In 2008, Unilever, its Lifebuoy soap brand, and Population Services International (PSI) joined forces to declare October 15th Global Handwashing Day. Last year, the public-private partnership produced a PSA starring actress Mandy Moore, among other efforts.
This year's Global Handwashing Day bring a new partnership with the Millennium Villages Project, a joint effort by the Earth Institute at Columbia University and the United Nations Development Program. The PSA simply asks for support for an initiative working with 500,000 people in rural villages across ten countries in sub-Saharan Africa as part of a bigger goal to reach one billion people:Continue reading...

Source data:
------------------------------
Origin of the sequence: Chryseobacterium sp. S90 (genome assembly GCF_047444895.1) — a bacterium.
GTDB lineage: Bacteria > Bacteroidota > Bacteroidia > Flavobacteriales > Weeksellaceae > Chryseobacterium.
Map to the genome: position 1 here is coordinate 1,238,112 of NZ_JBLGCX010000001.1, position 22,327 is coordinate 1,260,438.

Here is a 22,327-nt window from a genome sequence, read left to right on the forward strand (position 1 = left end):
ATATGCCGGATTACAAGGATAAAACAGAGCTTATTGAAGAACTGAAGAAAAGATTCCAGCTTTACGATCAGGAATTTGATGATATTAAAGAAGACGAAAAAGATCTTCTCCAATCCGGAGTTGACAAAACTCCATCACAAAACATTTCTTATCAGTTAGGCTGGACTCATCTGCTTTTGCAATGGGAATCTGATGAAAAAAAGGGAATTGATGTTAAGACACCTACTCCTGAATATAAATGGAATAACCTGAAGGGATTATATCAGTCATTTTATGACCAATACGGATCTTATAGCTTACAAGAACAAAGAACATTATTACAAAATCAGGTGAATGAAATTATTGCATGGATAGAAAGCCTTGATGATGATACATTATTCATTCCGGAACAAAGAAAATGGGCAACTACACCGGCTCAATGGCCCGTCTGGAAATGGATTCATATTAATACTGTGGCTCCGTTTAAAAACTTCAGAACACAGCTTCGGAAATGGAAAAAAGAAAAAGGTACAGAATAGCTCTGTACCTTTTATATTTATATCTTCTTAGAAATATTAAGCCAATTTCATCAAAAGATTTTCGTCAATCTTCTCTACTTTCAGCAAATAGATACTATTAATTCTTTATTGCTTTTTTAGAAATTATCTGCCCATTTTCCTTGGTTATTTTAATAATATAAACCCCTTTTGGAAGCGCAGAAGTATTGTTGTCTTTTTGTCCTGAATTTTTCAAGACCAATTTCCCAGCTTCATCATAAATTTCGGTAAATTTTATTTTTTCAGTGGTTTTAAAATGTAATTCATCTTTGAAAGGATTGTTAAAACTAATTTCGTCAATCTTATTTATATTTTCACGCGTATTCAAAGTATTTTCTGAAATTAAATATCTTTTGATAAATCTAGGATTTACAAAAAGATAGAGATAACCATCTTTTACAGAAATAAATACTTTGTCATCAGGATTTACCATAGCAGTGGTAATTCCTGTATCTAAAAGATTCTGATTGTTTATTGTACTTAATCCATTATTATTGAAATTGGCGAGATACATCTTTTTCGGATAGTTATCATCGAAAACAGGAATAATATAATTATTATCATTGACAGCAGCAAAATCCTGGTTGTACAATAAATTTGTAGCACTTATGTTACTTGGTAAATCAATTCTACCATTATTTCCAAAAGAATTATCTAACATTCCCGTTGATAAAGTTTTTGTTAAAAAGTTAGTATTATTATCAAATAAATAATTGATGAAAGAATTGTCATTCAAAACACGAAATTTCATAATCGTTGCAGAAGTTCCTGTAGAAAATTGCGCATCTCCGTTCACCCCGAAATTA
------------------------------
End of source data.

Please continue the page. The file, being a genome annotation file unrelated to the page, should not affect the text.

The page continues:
Posted by Dale Buss on October 11, 2012 04:03 PM
These are rough times for the electric-vehicle business, despite sky-high gasoline prices, extensive marketing of EVs, and a continual drumbeat of support by the news and entertainment media and governments at all levels.
Nissan has become so concerned about lackluster sales of its all-electric Leaf that it is trimming the price on its 2013 model. Ford is in no hurry to invest marketing resources in the launch of its new Focus Electric. And Toyota — which can count on the success of its Prius hybrid brand instead — has all but forsworn any significant EV presence in the market for at least the next few years.